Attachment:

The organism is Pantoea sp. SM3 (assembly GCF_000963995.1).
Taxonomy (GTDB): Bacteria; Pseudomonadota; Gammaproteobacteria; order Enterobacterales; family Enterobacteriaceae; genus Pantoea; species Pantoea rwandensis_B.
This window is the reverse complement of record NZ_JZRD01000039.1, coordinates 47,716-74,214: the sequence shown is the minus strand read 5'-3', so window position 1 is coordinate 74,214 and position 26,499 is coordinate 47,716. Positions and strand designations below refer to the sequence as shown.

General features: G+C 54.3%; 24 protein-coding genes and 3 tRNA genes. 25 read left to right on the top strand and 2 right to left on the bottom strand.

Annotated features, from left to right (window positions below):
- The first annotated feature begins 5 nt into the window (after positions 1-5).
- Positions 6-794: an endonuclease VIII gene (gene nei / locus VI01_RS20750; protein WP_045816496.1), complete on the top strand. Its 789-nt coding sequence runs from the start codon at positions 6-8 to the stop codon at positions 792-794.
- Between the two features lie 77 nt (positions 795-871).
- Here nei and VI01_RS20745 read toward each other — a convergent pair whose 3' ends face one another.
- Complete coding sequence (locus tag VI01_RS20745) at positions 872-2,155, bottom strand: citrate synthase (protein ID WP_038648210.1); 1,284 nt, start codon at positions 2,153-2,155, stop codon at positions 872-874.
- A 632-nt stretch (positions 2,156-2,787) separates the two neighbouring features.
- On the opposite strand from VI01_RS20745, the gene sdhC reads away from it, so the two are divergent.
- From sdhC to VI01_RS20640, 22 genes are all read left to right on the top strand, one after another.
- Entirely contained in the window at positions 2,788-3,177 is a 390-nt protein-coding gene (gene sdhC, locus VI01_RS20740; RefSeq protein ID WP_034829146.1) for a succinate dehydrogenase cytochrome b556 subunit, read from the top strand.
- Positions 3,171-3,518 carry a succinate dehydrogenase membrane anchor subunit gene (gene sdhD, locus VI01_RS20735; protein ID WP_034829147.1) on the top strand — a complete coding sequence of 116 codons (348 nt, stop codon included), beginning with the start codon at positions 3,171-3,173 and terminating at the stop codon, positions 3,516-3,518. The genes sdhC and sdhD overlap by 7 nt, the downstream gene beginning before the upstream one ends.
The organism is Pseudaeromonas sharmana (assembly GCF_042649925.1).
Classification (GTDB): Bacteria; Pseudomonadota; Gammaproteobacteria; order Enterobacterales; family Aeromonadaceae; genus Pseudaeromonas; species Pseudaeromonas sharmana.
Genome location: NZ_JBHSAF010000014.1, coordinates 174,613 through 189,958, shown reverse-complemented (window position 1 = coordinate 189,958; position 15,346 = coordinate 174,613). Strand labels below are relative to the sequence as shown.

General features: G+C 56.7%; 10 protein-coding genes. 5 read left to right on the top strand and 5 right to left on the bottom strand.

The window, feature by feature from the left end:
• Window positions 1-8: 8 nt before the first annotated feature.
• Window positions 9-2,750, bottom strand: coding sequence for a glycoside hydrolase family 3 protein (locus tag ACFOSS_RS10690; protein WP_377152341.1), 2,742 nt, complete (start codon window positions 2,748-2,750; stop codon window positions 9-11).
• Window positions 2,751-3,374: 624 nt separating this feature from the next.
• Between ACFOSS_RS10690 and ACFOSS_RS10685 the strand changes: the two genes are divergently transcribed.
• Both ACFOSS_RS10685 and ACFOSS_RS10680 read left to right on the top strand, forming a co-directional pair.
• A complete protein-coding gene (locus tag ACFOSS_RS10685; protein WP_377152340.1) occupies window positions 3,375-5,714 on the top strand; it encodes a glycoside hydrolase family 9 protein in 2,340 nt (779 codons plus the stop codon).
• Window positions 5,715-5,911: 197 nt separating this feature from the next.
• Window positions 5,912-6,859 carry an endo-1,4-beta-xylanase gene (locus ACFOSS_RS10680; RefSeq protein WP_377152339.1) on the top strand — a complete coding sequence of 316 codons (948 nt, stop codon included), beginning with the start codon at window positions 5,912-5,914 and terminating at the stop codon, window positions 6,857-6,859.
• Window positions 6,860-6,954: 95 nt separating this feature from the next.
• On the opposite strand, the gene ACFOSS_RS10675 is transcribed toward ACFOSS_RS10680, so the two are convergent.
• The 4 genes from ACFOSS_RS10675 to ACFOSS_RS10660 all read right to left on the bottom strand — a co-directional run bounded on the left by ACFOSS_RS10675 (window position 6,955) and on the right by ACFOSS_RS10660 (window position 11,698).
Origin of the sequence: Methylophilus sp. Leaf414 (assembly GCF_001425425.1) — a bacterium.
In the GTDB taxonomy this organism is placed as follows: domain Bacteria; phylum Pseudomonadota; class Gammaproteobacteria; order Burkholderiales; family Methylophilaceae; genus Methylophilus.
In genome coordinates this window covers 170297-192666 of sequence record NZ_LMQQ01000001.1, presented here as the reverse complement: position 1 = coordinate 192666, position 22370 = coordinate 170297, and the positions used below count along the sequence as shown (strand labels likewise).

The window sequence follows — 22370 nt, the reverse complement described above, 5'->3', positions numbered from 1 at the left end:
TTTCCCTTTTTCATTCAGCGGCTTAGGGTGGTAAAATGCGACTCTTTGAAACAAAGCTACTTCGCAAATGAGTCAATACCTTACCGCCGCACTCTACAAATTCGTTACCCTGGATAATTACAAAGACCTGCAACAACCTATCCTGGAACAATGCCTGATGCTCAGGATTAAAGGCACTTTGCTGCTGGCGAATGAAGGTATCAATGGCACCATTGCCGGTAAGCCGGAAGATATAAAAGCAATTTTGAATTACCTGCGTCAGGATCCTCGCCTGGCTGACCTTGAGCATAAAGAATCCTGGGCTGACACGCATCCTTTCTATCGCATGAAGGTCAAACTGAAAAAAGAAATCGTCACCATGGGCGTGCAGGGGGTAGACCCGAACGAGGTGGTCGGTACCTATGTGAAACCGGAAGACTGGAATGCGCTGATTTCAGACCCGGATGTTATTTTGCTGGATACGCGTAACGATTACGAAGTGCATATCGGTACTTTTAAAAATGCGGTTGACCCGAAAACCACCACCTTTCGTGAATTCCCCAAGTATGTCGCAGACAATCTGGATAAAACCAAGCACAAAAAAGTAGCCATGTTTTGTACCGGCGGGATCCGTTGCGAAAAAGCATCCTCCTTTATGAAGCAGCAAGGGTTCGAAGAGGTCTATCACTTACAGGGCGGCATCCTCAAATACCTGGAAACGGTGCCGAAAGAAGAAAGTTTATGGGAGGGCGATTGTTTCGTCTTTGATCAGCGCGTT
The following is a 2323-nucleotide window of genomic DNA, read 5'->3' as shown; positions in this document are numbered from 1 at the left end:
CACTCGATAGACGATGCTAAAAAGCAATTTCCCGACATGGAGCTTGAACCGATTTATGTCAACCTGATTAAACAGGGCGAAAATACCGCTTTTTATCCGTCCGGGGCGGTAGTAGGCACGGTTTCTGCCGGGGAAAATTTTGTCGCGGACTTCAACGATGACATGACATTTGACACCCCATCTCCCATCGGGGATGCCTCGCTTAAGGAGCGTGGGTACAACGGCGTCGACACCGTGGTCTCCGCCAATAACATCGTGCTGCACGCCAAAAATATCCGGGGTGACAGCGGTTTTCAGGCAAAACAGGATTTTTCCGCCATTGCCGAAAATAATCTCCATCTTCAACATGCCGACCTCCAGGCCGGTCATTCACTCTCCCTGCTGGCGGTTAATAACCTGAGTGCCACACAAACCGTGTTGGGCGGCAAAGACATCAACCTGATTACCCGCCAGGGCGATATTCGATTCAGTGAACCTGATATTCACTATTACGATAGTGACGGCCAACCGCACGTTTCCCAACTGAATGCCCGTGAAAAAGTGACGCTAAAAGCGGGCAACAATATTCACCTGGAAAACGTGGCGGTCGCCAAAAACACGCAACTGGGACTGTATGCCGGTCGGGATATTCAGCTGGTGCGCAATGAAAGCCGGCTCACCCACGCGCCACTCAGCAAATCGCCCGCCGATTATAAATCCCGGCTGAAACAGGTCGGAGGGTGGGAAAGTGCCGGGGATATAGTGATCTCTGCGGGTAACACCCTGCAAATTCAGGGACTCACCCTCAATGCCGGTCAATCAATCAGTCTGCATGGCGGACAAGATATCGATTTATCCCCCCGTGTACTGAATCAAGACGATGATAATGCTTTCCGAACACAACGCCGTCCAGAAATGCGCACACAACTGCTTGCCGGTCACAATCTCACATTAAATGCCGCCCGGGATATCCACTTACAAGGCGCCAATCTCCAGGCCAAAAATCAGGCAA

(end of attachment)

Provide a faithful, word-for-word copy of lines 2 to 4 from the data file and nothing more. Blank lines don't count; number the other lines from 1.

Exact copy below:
Taxonomy (GTDB): Bacteria; Pseudomonadota; Gammaproteobacteria; order Enterobacterales; family Enterobacteriaceae; genus Pantoea; species Pantoea rwandensis_B.
This window is the reverse complement of record NZ_JZRD01000039.1, coordinates 47,716-74,214: the sequence shown is the minus strand read 5'-3', so window position 1 is coordinate 74,214 and position 26,499 is coordinate 47,716. Positions and strand designations below refer to the sequence as shown.

General features: G+C 54.3%; 24 protein-coding genes and 3 tRNA genes. 25 read left to right on the top strand and 2 right to left on the bottom strand.